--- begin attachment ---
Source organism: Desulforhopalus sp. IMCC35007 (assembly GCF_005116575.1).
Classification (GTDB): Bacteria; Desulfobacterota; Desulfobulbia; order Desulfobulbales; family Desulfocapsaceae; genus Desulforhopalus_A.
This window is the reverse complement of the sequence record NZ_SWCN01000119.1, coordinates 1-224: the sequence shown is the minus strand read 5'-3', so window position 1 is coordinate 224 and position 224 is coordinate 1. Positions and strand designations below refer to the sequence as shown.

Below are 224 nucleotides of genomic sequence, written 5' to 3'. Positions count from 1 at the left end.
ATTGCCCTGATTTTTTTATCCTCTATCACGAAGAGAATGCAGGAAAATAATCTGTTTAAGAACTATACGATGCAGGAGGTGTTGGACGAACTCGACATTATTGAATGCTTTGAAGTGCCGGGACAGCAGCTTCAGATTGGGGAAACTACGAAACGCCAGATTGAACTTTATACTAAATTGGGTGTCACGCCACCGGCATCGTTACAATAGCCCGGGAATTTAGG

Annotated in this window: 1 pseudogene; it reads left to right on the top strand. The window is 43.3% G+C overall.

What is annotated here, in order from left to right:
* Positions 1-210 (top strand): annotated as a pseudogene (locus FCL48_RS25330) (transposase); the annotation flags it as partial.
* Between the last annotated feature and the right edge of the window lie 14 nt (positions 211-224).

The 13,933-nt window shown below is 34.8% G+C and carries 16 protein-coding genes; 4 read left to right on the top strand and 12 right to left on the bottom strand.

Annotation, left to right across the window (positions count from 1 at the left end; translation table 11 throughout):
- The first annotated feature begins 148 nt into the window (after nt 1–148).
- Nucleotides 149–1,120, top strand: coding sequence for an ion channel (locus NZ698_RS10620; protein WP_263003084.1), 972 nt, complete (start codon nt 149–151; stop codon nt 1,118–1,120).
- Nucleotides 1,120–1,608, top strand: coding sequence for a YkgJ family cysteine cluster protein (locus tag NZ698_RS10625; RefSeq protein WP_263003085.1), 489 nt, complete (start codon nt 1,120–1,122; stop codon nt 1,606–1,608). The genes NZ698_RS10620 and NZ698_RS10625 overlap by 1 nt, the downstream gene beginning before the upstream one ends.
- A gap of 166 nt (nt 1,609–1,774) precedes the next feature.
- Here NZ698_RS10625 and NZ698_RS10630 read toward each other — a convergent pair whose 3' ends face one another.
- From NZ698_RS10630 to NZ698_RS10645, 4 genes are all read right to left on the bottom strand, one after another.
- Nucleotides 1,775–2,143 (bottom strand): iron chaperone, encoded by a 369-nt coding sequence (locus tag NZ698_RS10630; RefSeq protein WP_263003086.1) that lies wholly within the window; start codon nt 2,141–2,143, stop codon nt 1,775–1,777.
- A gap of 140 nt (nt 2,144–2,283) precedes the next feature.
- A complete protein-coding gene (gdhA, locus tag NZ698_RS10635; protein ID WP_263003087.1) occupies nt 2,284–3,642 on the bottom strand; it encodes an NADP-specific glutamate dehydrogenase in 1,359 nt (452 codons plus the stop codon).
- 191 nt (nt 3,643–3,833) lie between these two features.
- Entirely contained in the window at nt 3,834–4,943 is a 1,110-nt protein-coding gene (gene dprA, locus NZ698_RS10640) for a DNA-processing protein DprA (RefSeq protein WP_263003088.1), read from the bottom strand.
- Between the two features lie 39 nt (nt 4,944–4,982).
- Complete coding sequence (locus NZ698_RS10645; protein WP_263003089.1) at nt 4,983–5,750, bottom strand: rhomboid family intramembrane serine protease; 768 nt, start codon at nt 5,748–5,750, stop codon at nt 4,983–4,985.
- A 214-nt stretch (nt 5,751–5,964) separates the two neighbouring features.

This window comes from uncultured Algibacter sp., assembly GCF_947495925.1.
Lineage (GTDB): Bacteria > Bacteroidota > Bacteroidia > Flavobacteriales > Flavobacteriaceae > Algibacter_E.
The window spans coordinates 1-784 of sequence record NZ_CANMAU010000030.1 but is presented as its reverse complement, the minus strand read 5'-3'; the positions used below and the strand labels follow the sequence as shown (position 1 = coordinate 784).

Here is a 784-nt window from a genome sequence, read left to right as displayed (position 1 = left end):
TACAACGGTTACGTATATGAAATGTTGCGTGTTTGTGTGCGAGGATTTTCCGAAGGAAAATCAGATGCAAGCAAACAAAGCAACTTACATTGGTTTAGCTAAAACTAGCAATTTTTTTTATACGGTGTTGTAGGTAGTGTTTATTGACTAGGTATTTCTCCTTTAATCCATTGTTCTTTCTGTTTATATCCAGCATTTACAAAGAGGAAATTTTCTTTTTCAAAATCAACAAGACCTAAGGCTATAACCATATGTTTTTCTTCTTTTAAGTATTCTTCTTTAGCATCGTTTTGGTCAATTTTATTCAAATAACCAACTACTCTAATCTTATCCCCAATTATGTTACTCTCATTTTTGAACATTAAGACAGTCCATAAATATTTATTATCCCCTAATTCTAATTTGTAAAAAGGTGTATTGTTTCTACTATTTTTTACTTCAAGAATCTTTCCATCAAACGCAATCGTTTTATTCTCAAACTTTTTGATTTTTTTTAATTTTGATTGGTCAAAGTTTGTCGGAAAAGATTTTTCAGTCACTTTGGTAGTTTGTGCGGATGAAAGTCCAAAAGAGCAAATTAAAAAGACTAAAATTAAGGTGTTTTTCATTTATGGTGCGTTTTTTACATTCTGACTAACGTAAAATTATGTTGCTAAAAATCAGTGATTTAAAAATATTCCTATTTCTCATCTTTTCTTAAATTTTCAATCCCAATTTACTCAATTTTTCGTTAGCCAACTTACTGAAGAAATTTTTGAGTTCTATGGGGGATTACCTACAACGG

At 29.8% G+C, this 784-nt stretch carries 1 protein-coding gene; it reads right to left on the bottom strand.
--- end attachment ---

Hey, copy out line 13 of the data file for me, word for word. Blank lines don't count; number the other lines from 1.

- Nucleotides 149–1,120, top strand: coding sequence for an ion channel (locus NZ698_RS10620; protein WP_263003084.1), 972 nt, complete (start codon nt 149–151; stop codon nt 1,118–1,120).